In August 2019, the Director of ILSR’s Energy Democracy initiative visited Taunton, Mass., where the community is hoping their city-owned electric utility will accelerate its progress toward renewable energy. In his presentation, John Farrell shared several powerful stories of what’s possible, including the two key tenets of energy democracy: decentralized energy production and decentralized and democratic management and ownership of the system.
The stories included:
- The Shiloh Temple cooperatively owned community solar project, one of dozens of projects in Minnesota’s nation-leading community solar program. As a whole, the program offers $1.2 billion in anticipated revenue for subscribers including many pollinator-friendly installations. Some communities not served by the program, like Grand Rapids, Minn., have struggled to see success with community solar.
- The enormous potential––the National Renewable Energy Laboratory shows nearly 40% of each state’s electricity could be generated from solar energy of rooftops.
- How local governance isn’t always a guarantee of coordinating community interests with a publicly-owned utility, with examples from Truckee, Calif., and Rochester, Minn.
- The Voices of 100% series of the Local Energy Rules podcasts, featuring stories of the struggles that cities have made in pursuit of 100% renewable energy. Specifically, John mentioned an interview with Mayor Jay Arrowsmith DeCoux of Grand Marais, Minn., and Mayor Breea Clark of Norman, Okla. In Bloomfield, Iowa, Americorps volunteers did a “summer of light” door-to-door effort to bring energy efficient light bulbs directly to customers even as the city-owned utility expanded financing strategies (like inclusive energy financing) to help folks make other improvements to make their home more comfortable.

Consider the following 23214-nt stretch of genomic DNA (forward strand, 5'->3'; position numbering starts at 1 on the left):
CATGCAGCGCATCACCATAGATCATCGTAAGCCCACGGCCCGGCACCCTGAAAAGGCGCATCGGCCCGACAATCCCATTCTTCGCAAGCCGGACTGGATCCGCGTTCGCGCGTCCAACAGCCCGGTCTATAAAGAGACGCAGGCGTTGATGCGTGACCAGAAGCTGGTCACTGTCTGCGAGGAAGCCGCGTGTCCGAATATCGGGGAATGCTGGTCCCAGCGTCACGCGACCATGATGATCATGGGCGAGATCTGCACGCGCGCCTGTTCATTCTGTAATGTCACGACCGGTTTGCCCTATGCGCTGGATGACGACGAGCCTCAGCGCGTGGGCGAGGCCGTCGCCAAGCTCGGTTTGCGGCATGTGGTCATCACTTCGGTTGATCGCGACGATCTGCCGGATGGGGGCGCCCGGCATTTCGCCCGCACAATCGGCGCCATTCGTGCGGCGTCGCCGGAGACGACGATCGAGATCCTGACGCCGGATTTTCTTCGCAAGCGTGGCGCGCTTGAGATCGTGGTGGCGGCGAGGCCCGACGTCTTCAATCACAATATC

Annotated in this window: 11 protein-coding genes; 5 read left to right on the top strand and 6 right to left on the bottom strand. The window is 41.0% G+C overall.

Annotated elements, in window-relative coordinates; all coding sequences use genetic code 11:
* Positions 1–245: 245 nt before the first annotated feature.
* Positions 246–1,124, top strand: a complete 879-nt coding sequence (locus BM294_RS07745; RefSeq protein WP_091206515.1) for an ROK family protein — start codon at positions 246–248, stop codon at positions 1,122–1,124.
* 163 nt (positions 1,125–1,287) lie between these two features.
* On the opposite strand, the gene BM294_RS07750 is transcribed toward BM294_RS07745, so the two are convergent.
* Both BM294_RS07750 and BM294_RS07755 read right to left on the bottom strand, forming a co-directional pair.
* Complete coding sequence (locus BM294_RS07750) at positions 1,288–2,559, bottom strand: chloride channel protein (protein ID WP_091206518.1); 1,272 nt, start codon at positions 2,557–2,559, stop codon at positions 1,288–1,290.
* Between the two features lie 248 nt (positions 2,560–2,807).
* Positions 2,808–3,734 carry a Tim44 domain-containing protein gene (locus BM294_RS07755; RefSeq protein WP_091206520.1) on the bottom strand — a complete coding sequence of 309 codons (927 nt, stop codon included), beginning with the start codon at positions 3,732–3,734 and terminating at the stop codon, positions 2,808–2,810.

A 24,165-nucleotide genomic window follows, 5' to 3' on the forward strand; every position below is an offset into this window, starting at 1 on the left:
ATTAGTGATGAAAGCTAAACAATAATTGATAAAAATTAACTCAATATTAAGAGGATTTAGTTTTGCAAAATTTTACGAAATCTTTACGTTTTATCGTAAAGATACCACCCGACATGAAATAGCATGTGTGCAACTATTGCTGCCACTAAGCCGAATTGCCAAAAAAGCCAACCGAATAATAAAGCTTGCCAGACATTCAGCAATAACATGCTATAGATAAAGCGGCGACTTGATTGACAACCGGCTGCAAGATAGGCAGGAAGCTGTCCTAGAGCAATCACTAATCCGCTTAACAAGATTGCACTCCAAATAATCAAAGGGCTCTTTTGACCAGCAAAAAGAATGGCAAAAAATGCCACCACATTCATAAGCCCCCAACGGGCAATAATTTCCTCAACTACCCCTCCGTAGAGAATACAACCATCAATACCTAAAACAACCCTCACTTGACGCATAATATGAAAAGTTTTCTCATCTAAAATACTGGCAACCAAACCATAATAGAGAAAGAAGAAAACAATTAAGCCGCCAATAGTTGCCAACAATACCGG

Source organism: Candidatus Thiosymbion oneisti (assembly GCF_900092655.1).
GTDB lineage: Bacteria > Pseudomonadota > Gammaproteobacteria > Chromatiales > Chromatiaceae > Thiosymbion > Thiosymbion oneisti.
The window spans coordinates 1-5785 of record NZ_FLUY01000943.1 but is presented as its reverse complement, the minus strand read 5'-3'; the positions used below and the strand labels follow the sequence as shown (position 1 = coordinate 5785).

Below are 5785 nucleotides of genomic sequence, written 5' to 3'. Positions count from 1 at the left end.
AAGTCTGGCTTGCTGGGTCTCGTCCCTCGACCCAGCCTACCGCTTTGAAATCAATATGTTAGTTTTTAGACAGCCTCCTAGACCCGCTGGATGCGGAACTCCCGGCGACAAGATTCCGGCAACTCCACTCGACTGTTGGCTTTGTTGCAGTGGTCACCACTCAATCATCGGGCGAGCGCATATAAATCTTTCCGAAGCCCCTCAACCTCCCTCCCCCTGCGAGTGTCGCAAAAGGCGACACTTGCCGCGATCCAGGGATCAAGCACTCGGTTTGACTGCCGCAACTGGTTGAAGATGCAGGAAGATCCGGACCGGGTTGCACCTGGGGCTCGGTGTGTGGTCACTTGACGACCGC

- The success of Georgetown and Denton, Tex., in pursuing 100% renewable energy.
- The renewable energy led by a visionary general manager at Farmers Electric Cooperative in Iowa.
- The struggle for local self-reliance in Boulder, Colo., and how the struggle itself has pressured the utility to answer the local call for renewable energy.
- Cities that have maximized their investment in solar on public buildings, like New Bedford, Mass.
- The efforts of the city-owned utility in Austin, Tex., to make public charging for electric vehicles accessible to everyone.
This article originally posted at ilsr.org. For timely updates, follow John Farrell on Twitter, our energy work on Facebook, or sign up to get the Energy Democracy weekly update.
Featured Photo Credit: TCAM TV (screenshot)